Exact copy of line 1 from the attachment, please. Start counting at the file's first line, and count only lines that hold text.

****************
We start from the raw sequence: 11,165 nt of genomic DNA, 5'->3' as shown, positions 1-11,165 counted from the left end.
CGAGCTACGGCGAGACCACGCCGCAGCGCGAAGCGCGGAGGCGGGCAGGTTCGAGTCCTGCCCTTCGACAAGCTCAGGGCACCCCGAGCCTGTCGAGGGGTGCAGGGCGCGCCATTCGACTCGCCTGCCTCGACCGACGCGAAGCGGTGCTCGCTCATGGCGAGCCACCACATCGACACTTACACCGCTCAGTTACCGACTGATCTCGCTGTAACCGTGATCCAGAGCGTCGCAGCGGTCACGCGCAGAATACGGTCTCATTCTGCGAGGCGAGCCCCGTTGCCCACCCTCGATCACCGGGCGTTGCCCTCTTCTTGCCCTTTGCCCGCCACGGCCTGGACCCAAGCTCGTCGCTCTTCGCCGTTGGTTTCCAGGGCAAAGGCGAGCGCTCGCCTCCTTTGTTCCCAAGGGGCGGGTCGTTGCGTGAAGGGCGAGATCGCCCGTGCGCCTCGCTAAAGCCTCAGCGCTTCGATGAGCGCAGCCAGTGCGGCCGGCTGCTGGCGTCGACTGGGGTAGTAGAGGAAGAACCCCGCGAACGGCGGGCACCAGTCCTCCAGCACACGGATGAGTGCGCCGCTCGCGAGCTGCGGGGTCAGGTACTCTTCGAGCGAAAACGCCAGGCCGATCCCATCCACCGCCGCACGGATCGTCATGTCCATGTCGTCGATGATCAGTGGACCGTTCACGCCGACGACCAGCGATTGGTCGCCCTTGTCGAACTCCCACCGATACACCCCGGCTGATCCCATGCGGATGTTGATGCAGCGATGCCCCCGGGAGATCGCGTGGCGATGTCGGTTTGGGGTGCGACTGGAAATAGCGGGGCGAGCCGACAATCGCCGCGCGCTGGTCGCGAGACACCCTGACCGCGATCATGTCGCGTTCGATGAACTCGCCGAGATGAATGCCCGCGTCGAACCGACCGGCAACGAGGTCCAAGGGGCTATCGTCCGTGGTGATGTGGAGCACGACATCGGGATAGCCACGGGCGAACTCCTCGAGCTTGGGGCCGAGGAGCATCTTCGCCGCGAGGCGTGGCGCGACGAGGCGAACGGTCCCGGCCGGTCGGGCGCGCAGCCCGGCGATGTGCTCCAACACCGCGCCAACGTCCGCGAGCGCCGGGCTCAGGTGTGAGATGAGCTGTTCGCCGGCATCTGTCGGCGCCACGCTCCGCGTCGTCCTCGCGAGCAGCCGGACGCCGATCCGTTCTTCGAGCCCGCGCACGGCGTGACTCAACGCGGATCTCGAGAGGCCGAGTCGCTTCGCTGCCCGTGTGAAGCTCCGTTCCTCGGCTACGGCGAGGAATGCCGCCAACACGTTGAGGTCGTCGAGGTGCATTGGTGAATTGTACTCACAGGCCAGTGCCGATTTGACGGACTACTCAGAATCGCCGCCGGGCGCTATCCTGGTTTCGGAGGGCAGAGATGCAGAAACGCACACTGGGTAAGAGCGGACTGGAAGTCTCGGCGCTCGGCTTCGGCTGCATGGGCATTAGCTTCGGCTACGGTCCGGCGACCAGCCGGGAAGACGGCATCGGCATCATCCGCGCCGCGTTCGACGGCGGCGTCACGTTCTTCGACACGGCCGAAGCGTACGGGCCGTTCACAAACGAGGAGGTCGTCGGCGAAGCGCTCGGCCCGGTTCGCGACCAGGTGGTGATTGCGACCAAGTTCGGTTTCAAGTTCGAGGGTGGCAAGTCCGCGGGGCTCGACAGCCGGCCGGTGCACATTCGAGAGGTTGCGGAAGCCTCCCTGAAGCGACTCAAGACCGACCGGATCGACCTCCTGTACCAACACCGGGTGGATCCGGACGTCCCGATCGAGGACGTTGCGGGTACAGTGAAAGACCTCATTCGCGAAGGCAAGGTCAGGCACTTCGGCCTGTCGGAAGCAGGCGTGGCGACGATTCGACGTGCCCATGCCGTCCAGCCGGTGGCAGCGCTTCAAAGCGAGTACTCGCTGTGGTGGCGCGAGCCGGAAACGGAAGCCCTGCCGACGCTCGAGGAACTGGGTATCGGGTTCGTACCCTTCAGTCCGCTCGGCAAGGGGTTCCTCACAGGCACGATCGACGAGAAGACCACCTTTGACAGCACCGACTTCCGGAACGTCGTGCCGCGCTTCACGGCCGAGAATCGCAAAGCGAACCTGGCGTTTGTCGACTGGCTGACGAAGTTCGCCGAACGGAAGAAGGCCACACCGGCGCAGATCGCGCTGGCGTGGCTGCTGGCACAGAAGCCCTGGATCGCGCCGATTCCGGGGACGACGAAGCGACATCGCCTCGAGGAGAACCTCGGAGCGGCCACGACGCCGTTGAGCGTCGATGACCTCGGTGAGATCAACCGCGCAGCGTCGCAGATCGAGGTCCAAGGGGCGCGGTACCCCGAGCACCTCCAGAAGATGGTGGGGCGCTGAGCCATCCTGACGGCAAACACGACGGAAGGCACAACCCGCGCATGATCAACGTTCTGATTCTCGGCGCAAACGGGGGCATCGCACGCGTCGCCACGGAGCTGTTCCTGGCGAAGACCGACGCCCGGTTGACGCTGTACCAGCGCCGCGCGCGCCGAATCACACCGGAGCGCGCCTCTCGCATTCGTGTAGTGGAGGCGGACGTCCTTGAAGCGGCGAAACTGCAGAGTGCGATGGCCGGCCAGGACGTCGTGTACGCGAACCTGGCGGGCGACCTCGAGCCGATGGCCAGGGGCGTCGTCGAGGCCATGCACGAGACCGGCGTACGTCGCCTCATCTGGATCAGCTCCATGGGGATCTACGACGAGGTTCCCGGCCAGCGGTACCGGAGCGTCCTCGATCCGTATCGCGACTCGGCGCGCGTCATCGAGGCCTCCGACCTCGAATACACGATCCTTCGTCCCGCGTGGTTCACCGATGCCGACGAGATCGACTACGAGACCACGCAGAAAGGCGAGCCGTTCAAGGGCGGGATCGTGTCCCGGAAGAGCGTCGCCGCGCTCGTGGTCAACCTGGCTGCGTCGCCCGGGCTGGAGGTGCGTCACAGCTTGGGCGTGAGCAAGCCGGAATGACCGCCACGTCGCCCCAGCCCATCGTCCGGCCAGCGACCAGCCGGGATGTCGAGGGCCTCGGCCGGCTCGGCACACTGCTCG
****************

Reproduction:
We start from the raw sequence: 11,165 nt of genomic DNA, 5'->3' as shown, positions 1-11,165 counted from the left end.